India has a Mars orbiter as of September 2014 (and they got it there cheaply). With the advent of this hoax, funding for Mars missions have now become effectively unlimited as the demand for information about the event now surpasses the Space Race of the 1960s. In the short term, ESA has gotten what it wanted, massively increased funding. In the long term, ESA and NASA are finished. All research they have ever done will be called into question. Many many people will lose their jobs and be permanently blacklisted from the science community.

In short, don't do it. The short term gains aren't worth the long-term losses.

  • $\begingroup$ I agree this is the simplest plan, have a probe send back false, tantalizing data. The cost is only the reprogramming. Even those eavesdropping on the transmission will be fooled. $\endgroup$
    – Schwern
    Commented Aug 23, 2015 at 21:09
  • $\begingroup$ If the data is encrypted on the way back (not sure why but it might) then you don't have to prove it to anyone. ESA/NASA is the authoritative source for data from Curiosity. $\endgroup$
    – Green
    Commented Aug 23, 2015 at 23:00
  • 1
    $\begingroup$ I believe signals from space probes normally aren't encrypted. It would add code, power, and data size, all things you do not want in a space probe whose purpose is to share data. It would arouse people's suspicions if Curiosity suddenly started encrypting its data. Besides, if you're going to encrypt the data transmission why bother sending it in the first place? Just make it up! "Uhh, yeah, this is the new data toootally from Curiosity that I didn't just type into my laptop". $\endgroup$
    – Schwern
    Commented Aug 24, 2015 at 1:19
  • $\begingroup$ Curiosity is too slow to really go anywhere. $\endgroup$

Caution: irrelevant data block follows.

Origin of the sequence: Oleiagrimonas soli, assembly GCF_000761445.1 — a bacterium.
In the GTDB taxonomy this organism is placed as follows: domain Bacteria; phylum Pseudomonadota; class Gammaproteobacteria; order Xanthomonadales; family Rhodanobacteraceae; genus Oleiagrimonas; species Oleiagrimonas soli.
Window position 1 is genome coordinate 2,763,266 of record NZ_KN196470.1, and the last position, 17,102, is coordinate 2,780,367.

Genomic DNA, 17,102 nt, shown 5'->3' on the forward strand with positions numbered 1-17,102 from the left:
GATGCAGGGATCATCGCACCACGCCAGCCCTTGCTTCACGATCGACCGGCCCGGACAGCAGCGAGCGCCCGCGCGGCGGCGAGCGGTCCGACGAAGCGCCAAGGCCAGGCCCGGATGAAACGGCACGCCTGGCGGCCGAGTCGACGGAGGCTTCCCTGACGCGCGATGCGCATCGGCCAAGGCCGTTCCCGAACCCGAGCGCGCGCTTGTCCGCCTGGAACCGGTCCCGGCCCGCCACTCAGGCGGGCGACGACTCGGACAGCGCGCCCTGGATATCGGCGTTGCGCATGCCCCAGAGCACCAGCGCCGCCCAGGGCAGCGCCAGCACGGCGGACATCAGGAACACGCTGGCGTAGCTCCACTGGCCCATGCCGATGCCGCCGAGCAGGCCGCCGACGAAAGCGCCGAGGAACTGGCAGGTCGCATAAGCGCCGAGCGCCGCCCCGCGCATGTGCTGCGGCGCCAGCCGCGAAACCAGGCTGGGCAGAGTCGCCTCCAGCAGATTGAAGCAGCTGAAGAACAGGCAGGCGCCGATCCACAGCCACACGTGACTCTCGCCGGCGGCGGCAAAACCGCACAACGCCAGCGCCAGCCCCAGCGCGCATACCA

– gerrit
    Commented Aug 24, 2015 at 11:27

I'll be an optimist here, and say that maybe - just maybe - it can be done.

Here's my plan:

  1. Send a rover to Mars - or, rather, wait until a rover gets sent to Mars. The best choice now is to wait for the Mars 2020 rover to launch.
  2. When the rover lands, begin its mission planning. It will hopefully bring back some positive results regarding Martian habitability.
  3. A few months in, begin a planned "disaster". The rover will suddenly stop broadcasting to Earth, and all attempts at communication will be in vain. Build up press excitement about the cause of the failure.
  4. Let the rover bury a small box containing a radio transmitter, that periodically sends a message to Earth. It could use mathematics.
  5. Drive the rover away from the burial spot, and then "wake it up".
  6. Create a detailed press release saying that some interference caused a transmission error in the rover's instruments - somehow, another signal was being sent on the same frequency, and there was a mistake. Announce that the communications have been modified, and the rover is searching for the source of the other signal.
  7. Follow the trail to the spot, but go a different way. There's one problem here, which is that there will be tracks from the rover as it left from the burial. Disguise those somehow, or wipe them off.
  8. Dig up the box - clearly alien in nature - which continuously transmits a radio signal. Amplify the signal, and send it back to Earth. Make sure that everyone can receive the signal. Have someone - not necessarily affiliated with NASA/ESA decipher it.
  9. Have the box "accidentally" self destruct after the rover leaves it behind, for fear of contamination of its instruments. There is no physical evidence.

Yes, you will need people to complete the mission. You'll need a small team to make the box, although that number can be slimmed down. Hide it in the rover as a classified attachment to an instrument that is never talked about. You'll also need another team to pre-program the rover to do the maneuvers on its own.

That should be it, though. It's cheap and requires very few people to pull it off.

  • $\begingroup$ I don't think this would work. Nobody has noticed that there is a mysterious radio signal being transmitted from Mars until now? $\endgroup$